759) holds, in answer to questions interest in the mother, and therefore propounded by the court of appeals, her representatives were not entitled that where the wife, who was named to the fund, and neither were the rep- as beneficiary in a certificate issued resentatives of the member entitled by a benefit association, died without thereto, since the contract did not leaving children, prior to the death bind the insurer to pay the member, of the association member, neither the and the association was liable to no administrator of the member nor the one. This holding reversed the judg- administrator of the beneficiary is a ment of the trial court, based on the proper party to sue the association theory that the fund became vested for the benefit due under the certifiin the insured upon the death of the cate, since the fund in such beneficiary, in the absence of the des- reverts to the society. ignation of a new beneficiary, and In Screwmen's Benev. Asso. was payable to the insured's bene- Whitridge (1902) 95 Tex. 539, 68 S. W. ficiary as in case of ordinary life in- 501, where it was not proved that the surance; the court stated that it could beneficiary under whom the plaintiff not adopt this theory for several rea- claimed survived the insured, both sons, namely, that the contract, if parties having perished in a flood, and construed in this manner, was not one there was no provision for payment to which the fraternity was authorized any other person, the contract was by law to make, that it ignored the held to lapse, so that no recovery express provision of the constitution thereon could be had by the legal heir to the effect that, upon the death of of the beneficiary. the member, the sum was to be paid And where the beneficiary dies beto a person designated, and that the fore the member, and no other descontract could not be construed as ignation of a beneficiary is made, the vesting the member with any interest benefit fund lapses to the society and in the fund, but only with a power cannot be recovered by the administo designate a beneficiary.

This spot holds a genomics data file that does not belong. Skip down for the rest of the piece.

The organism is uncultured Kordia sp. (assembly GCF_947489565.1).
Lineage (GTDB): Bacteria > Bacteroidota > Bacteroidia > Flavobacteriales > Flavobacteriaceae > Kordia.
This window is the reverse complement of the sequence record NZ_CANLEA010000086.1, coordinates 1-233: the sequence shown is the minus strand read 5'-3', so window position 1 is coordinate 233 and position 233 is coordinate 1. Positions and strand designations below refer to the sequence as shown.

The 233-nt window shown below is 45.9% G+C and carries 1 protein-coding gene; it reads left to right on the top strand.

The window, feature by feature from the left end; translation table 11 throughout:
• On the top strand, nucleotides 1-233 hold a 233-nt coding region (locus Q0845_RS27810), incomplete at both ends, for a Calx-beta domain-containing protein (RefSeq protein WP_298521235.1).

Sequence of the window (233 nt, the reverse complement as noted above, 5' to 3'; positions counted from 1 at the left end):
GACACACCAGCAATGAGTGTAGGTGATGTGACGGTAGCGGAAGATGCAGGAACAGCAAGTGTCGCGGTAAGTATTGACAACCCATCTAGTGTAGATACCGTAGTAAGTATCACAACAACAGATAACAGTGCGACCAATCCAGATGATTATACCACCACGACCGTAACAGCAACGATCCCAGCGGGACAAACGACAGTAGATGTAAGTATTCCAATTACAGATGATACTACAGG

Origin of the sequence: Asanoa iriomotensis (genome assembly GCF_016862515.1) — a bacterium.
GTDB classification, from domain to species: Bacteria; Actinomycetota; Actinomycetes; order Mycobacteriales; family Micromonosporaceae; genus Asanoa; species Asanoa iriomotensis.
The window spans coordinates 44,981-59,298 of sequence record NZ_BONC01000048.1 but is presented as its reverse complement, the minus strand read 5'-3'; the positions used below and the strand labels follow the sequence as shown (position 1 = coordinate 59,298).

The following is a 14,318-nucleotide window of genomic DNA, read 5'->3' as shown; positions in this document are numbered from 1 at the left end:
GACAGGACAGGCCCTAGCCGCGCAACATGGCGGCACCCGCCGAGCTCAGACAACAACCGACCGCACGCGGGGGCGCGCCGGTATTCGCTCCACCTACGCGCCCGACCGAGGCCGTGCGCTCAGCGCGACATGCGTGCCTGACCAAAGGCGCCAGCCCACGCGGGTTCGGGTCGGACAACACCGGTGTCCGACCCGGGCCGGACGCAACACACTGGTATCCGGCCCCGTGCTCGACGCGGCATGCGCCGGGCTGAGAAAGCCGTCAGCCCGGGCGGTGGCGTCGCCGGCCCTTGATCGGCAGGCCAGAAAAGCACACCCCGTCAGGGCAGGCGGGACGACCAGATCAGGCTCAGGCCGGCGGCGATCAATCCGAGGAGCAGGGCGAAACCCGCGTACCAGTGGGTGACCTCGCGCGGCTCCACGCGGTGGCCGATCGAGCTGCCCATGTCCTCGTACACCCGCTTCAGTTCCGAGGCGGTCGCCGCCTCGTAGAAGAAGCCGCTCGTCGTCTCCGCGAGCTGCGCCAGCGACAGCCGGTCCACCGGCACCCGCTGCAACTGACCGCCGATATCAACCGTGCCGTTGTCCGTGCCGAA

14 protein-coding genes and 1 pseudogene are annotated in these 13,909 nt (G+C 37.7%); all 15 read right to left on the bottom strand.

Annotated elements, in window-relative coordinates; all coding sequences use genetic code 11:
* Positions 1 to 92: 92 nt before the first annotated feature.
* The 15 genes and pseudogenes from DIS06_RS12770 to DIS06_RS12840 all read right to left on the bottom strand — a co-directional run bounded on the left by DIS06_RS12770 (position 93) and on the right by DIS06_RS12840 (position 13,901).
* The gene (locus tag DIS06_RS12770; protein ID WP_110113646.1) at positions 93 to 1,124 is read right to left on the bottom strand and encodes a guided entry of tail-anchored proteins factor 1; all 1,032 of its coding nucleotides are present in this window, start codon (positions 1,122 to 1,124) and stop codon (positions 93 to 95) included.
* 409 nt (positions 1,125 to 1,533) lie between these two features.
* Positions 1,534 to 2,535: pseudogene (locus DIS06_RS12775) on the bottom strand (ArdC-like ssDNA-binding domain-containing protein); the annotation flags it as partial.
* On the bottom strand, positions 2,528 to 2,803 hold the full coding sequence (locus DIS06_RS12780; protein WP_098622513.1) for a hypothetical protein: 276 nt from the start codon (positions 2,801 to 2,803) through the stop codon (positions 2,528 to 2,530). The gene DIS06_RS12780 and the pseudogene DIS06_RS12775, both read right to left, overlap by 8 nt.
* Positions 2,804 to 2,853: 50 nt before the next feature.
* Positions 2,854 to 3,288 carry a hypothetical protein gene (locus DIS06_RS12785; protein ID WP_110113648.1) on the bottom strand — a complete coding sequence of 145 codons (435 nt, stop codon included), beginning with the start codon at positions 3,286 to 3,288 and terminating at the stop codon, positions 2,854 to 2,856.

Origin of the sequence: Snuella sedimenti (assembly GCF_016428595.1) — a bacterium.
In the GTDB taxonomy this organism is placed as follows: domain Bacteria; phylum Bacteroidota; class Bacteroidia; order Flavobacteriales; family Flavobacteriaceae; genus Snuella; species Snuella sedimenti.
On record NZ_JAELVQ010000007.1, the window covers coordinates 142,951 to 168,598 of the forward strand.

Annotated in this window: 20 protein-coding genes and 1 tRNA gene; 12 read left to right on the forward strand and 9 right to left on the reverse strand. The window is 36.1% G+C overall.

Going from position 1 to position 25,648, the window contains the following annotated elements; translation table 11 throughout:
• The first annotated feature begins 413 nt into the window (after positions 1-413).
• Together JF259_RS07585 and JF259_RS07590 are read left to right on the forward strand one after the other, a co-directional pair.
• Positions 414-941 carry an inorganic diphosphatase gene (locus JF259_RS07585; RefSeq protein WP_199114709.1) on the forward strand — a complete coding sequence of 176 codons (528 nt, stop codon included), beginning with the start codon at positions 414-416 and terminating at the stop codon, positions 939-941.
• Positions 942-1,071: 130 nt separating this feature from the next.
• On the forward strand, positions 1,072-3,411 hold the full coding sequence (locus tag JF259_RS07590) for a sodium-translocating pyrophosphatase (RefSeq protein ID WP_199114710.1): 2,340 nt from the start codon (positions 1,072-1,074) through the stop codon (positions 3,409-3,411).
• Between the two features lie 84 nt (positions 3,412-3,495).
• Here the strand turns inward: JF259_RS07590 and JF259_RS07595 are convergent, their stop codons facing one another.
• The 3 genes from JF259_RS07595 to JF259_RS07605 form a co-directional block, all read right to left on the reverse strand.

trator of the member, where the laws And in a case where there was a con- of the society prescribe the manner troversy as to the identity of the bene- of changing the name of the benefificiary named in a certificate of mem- ciary and procuring a new certificate, bership in an unincorporated bene- and do not confine beneficiaries to a fit association, the by-laws of which particular class, and the order is not provided for the payment of death designed to confer a charity upon a benefits to the beneficiary named in particular class. Home Circle Soc. v. the application, giving the member the Hanley (1905) 38 Tex. Civ. App. 547, right to change the beneficiary, the 86 S. W. 641. court in Dickerson v. Midvale Benefi- A mutual benefit association is uncial Asso. (1919) 264 Pa. 415, 107 Atl. der no legal liability for the amount 778, held that the administrator of due on a certificate issued by it to one the member's estate could not main- of its members, in the absence of a tain an action for the benefit of the designation of any person as nominee member's mother, since as next of kin for the benefit, as provided in the conshe had no legal claim upon the fund, stitution of the association, notwithrecoverable directly or through the standing that the insured by his will administrator. The court stated that bequeathed the amount of the certhe only provision for the payment tificate to his wife, and directed the of the death benefit was to the bene- officers of the order to substitute her ficiary, and if rone were named, or name in the certificate and pay the the designation were fatally defective, money to her. Order of Mutual Com